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Someone Has To Die Tonight, Again

I don't pretend to really understand my friend Jim Greenhill's relationship with the teenage killer Kevin Foster. I do know that he visited Foster dozens of times on Death Row. And I know that Jim shared with Foster his own homicidal fantasies involving his parents and wife.

And I know that after Jim told Foster about those fantasies, Foster asked him to kill three witnesses. Foster's batty mother, Ruby Foster, was also involved. They wanted him to meet the victims one-by-one in a parking lot, stun gun them, drive them to graves in east Lee County, shoot them there, and bury them.

Jim went to state prosecutors in 2000 and wound up wearing a wire for investigators in a murder conspiracy. Ruby Foster, who was a dedicated and valued Wal-Mart employee, even gave Greenhill a shotgun and a pistol to carry out the murders. Ruby wound up in prison because of Jim's handiwork -- and she claimed that he'd orchestrated the mess to help sell the book he was working on. "Jim is a devil and God will win over the devil," she wrote her son in jail.

Greenhill, meanwhile, was saving his comments for prosecutors. "Kevin is a chameleon, and he has multiple sides and impresses people in different ways and knows and uses this, and that's something we have in common and I used it on him," he told investigators.

That quote came from a story written by Peter Franceschina in the News-Press (Franceschina is now with the Sentinel). Here's a key excerpt from Peter's story, which was published August 20, 2000.

To get closer to Foster, Greenhill went to gun shows and bought a few guns. He visited areas of the country where Kevin Foster grew up, before his family moved to Fort Myers.

He wore Western-style clothes and jewelry he knew Foster liked. He expressed philosophical and societal views that echoed Foster's.

While Greenhill said he initially kept an open mind about Foster's guilt or innocence, by this June that had changed. "My goal was to get a confession to the murder, which I was now basically certain he was correctly convicted of and to elicit from him directly why he had done it," Greenhill told investigators. "He said the snitches, to use his word, were the worst part of his case."

In their final weeks of contact, Greenhill told Foster he would be willing to kill for him. The murders were to have chilling, direct reflections on Schwebes' slaying.

"He suggested that I could kill three of the snitches, namely Chris Burnett, Tom Torrone and Brad Young. As part of my efforts to get alongside him in the role that I had played, I believe I had led him to believe that I might enjoy killing somebody, and this was aimed at encouraging him to open up with me."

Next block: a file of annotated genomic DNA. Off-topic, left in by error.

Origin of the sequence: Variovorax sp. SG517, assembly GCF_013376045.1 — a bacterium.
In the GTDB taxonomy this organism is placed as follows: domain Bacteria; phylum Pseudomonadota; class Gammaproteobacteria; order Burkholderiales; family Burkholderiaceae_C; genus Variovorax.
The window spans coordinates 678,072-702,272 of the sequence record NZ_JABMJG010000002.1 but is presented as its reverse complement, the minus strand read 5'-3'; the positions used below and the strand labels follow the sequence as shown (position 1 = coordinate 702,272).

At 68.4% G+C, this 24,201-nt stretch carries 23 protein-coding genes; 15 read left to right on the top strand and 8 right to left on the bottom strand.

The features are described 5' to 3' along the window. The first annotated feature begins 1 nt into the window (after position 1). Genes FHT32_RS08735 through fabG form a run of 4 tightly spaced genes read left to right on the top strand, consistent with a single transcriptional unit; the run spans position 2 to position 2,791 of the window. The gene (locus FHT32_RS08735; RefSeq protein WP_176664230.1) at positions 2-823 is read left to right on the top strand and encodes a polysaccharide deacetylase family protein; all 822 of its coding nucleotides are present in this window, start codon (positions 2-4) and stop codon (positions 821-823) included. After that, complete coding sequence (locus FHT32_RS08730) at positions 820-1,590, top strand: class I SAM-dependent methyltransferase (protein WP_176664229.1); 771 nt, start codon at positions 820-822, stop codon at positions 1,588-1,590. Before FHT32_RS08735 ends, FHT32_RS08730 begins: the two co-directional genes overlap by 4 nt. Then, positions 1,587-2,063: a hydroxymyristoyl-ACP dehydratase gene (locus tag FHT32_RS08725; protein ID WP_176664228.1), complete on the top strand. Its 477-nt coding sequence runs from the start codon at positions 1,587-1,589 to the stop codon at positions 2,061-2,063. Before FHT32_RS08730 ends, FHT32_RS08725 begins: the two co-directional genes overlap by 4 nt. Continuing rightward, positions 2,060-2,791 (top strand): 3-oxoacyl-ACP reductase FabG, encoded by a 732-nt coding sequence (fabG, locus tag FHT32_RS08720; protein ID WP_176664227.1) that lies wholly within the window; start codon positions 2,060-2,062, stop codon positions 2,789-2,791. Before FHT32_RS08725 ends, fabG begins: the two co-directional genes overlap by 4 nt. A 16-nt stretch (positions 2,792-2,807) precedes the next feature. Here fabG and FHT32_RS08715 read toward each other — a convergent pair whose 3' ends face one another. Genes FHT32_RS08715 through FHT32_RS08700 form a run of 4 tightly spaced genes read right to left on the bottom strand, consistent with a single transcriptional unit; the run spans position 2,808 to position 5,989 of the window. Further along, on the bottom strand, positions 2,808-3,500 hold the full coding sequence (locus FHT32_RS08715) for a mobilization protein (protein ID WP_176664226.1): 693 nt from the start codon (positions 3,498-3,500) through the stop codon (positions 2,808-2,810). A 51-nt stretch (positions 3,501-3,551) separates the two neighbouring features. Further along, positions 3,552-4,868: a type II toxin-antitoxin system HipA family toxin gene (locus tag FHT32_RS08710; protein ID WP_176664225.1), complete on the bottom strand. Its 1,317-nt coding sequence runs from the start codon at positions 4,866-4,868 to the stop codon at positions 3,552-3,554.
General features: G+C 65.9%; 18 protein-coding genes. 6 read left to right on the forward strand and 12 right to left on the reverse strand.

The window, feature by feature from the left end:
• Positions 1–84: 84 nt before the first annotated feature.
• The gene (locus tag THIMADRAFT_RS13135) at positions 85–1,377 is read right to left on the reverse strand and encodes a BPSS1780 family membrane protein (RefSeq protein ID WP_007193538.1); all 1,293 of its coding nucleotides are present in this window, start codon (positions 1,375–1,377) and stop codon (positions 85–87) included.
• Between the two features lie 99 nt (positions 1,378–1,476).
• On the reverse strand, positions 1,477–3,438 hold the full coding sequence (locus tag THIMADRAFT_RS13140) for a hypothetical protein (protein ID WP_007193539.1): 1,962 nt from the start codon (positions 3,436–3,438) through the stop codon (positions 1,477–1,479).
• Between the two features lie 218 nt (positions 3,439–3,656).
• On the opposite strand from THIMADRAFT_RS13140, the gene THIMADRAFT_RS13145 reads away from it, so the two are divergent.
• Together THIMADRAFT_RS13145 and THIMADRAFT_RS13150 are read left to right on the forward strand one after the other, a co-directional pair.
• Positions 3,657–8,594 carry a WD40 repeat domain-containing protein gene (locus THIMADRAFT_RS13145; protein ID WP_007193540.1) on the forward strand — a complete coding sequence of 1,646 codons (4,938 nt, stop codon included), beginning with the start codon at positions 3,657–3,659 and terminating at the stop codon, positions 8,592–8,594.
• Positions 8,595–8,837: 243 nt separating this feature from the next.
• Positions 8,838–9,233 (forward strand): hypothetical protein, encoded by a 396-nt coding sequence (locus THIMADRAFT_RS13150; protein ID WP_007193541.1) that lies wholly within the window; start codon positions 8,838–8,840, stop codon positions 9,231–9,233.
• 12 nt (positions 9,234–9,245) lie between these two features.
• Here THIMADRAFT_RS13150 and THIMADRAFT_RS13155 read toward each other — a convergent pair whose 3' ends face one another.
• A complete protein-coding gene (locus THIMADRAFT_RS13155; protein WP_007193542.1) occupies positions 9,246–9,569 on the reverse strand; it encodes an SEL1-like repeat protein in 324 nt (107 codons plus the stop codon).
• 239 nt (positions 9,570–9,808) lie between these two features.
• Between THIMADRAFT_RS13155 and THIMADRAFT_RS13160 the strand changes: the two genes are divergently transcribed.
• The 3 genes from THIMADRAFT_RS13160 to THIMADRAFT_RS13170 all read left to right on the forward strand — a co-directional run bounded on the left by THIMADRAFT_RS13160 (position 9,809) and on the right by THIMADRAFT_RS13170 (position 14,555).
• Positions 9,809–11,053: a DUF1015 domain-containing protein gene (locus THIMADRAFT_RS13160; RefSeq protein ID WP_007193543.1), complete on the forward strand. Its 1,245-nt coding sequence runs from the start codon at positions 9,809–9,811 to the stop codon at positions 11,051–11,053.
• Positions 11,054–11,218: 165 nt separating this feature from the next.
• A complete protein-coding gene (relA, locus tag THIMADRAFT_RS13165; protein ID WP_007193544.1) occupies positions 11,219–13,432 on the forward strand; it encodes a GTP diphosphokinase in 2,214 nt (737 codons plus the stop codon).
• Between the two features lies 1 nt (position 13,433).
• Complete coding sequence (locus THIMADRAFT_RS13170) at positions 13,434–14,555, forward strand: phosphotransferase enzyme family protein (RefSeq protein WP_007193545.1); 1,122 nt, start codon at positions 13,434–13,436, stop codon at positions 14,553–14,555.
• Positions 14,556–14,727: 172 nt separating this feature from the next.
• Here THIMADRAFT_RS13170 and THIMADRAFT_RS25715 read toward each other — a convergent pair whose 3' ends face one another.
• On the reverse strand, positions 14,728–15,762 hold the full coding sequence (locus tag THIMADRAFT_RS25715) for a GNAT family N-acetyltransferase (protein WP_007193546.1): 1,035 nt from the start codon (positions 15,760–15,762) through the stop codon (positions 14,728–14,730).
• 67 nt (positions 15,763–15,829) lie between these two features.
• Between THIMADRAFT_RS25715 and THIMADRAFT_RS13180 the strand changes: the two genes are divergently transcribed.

You're right -- this is some seriously twisted shit. You might wonder if Jim had gone off the deep end. Well, one aspect of this story that I hadn't mentioned is that Jim is an alcoholic. But he went into rehab just before quitting the News-Press and immediately became a devout member of AA (I'm not betraying any confidences here -- he has been very open and public about it). I even went to a meeting with him, but manage to remain a proud and sometimes idiotic drinker to this day. Anyway, Jim was sober during his Death Row visits, which may be proof that sobriety isn't always what it's cracked up to be.

I still wonder what the truth was. I wonder if Jim became so infatuated with Foster that, sitting there on Death Row with him, he fell under the spell of the guy's homicidal mind, like the teenagers who carried crimes for him. Jim was certainly playing a game with Foster, trying to get him to open up about the murder. But was he really in control? Was it some backhanded publicity stunt? I could ask Jim, but I don't think he knows. I'm pretty sure it was a mindfuck all the way and he's still trying to figure out what happened.

But he did try to explain it during two hours of primetime network television -- in a Dateline NBC show that remains one of the most confounding, melodramatic, and all-out weird moments in recent popular culture.

(I swear the story ends tomorrow. Sorry for stringing this out so long, but I'm writing by the seat of my pants here.)

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Journalist Bob Norman has been raking the muck of South Florida for the past 25 years. His work has led to criminal cases against corrupt politicians, the ouster of bad judges from the bench, and has garnered dozens of state, regional, and national awards.
Contact: Bob Norman